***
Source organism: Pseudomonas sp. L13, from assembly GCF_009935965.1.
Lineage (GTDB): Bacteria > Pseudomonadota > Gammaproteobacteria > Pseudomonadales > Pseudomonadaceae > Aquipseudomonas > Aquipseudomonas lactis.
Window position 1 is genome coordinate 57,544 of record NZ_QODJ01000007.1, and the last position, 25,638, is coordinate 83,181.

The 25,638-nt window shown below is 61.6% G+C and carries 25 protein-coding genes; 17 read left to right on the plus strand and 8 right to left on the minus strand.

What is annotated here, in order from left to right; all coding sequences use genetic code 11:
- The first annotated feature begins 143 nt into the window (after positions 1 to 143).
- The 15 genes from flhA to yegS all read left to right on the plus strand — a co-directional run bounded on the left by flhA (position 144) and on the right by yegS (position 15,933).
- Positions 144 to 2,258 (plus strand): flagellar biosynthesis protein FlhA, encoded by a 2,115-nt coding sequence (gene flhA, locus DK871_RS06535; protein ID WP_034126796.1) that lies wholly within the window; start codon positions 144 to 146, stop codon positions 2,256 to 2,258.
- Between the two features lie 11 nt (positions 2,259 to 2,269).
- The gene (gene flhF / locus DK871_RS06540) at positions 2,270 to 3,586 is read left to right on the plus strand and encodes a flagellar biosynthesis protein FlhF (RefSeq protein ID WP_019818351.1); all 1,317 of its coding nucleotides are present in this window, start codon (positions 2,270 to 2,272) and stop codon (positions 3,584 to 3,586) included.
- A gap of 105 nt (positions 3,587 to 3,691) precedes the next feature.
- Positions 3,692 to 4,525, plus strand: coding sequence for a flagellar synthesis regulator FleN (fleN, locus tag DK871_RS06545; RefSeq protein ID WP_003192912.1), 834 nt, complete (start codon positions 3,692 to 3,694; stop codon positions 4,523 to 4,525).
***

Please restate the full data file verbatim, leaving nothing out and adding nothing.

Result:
Source organism: Pseudomonas sp. L13, from assembly GCF_009935965.1.
Lineage (GTDB): Bacteria > Pseudomonadota > Gammaproteobacteria > Pseudomonadales > Pseudomonadaceae > Aquipseudomonas > Aquipseudomonas lactis.
Window position 1 is genome coordinate 57,544 of record NZ_QODJ01000007.1, and the last position, 25,638, is coordinate 83,181.

The 25,638-nt window shown below is 61.6% G+C and carries 25 protein-coding genes; 17 read left to right on the plus strand and 8 right to left on the minus strand.

What is annotated here, in order from left to right; all coding sequences use genetic code 11:
- The first annotated feature begins 143 nt into the window (after positions 1 to 143).
- The 15 genes from flhA to yegS all read left to right on the plus strand — a co-directional run bounded on the left by flhA (position 144) and on the right by yegS (position 15,933).
- Positions 144 to 2,258 (plus strand): flagellar biosynthesis protein FlhA, encoded by a 2,115-nt coding sequence (gene flhA, locus DK871_RS06535; protein ID WP_034126796.1) that lies wholly within the window; start codon positions 144 to 146, stop codon positions 2,256 to 2,258.
- Between the two features lie 11 nt (positions 2,259 to 2,269).
- The gene (gene flhF / locus DK871_RS06540) at positions 2,270 to 3,586 is read left to right on the plus strand and encodes a flagellar biosynthesis protein FlhF (RefSeq protein ID WP_019818351.1); all 1,317 of its coding nucleotides are present in this window, start codon (positions 2,270 to 2,272) and stop codon (positions 3,584 to 3,586) included.
- A gap of 105 nt (positions 3,587 to 3,691) precedes the next feature.
- Positions 3,692 to 4,525, plus strand: coding sequence for a flagellar synthesis regulator FleN (fleN, locus tag DK871_RS06545; RefSeq protein ID WP_003192912.1), 834 nt, complete (start codon positions 3,692 to 3,694; stop codon positions 4,523 to 4,525).